• Common Core: Students will design a postcard using images and text, writing from the point of view of a tourist (CCSS Writing 3; CCSS Speaking and Listening 5)

Activities

Pre-Lesson Preparation:

For homework the night before the lesson, ask students to read Handout 1: British Blues Article, 1965, a story from a British music publication titled “The Animals, the Rolling Stones: English Artists Find ‘Soul’ Music is More Than Skin Deep.”

Motivational Activity:

  1. Play the video clip of Bono discussing the origins of the Rolling Stones.
  2. Write or display the following quote on the board from Rolling Stones’ guitarist Keith Richards, quoted in The Rolling Stones: 50 (Hyperion, 2012):“When we play it’s all about the feel; that’s the all-important ingredient. The music we play comes out of the blues and you can’t play the blues without feeling. As we developed into the pop side of things and then into rock, the blues were ever present, giving us those right feelings.
  3. Briefly discuss:
    • Based on what you read in the assigned article, what is the Blues, and where does this style of music come from?
    • According to Bono and Keith Richards, what is the relationship between the Rolling Stones and the music of black America?
    • What questions does the article raise about the notion of white Englishmen playing a style of music created by African Americans?

Procedure:

  1. Students will imagine that they are visiting London during the period 1963-65, and will be given a series of primary source materials to guide them through their “travels.” Working either individually or in small groups (at the instructor’s discretion) they will write and illustrate four picture postcards to an American cousin who lives in Chicago, reporting and commenting on what they see and hear. The postcards will center on visits to British Blues clubs, seeing the newly-formed Rolling Stones in person and on television, and hearing the Stones’ first records.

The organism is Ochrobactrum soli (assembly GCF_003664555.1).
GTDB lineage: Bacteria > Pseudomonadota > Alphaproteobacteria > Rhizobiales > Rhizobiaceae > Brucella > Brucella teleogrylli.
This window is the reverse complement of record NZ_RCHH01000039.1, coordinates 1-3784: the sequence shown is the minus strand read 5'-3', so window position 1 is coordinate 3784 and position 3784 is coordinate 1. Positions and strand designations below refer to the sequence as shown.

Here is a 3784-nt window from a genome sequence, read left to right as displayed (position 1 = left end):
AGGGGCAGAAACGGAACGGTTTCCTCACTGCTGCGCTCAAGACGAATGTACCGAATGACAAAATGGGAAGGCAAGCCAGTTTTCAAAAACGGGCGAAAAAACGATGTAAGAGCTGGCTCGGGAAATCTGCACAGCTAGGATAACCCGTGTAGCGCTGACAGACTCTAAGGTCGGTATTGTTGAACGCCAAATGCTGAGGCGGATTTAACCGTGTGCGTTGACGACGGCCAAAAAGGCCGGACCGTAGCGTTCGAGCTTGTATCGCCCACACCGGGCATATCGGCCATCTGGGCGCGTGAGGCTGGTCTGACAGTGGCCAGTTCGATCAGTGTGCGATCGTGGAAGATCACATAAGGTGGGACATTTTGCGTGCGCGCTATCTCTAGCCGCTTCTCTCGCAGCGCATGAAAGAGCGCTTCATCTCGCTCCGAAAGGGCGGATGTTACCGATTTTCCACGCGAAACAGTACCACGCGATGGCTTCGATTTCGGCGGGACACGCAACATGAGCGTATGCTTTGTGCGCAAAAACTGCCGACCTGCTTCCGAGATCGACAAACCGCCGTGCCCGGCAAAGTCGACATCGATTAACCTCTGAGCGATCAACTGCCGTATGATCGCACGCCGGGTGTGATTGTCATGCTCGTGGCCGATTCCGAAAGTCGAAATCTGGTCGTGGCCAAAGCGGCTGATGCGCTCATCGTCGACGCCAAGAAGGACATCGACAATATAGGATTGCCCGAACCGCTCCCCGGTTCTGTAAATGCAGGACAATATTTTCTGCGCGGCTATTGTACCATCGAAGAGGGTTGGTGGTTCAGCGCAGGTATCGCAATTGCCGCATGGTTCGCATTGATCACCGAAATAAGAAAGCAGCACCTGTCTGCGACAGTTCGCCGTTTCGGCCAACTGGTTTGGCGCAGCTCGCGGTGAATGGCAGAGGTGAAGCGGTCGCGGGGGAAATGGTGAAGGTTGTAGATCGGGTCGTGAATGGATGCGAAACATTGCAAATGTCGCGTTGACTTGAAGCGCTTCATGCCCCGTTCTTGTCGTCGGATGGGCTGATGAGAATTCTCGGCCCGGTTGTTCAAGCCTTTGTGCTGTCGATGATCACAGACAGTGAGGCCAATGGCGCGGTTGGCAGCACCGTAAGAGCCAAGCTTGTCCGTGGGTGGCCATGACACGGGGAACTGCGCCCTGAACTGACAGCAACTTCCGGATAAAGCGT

2. Distribute the four packets of materials (one for each postcard) to each student or group: Packet for Postcard 1, Packet for Postcard 2, Packet for Postcard 3, and Packet for Postcard 4. In addition to the source material, each packet includes a writing question and notes about the writer’s point of view. These notes may be helpful in getting started students who have difficulty writing, and may be offered or withheld at the teacher’s discretion.Videos for Postcard 1

    Videos for Postcard 2

    Videos for Postcard 3

    Videos for Postcard 4

  3. Distribute Handout 2: Postcard Templates. For each postcard, students should examine the writing questions, the writing point of view, and the artifacts indicated in the materials section. Depending on teacher choice, students should then be required to:
    • Complete the postcard in class; or
    • Start the postcard in class and complete at home; or
    • Take notes and complete the postcard at home
  4. Each completed postcard must have two components:
    • Front: art and text that depict some aspect(s) of the postcard topic
    • Back: a written note to a relative about the topic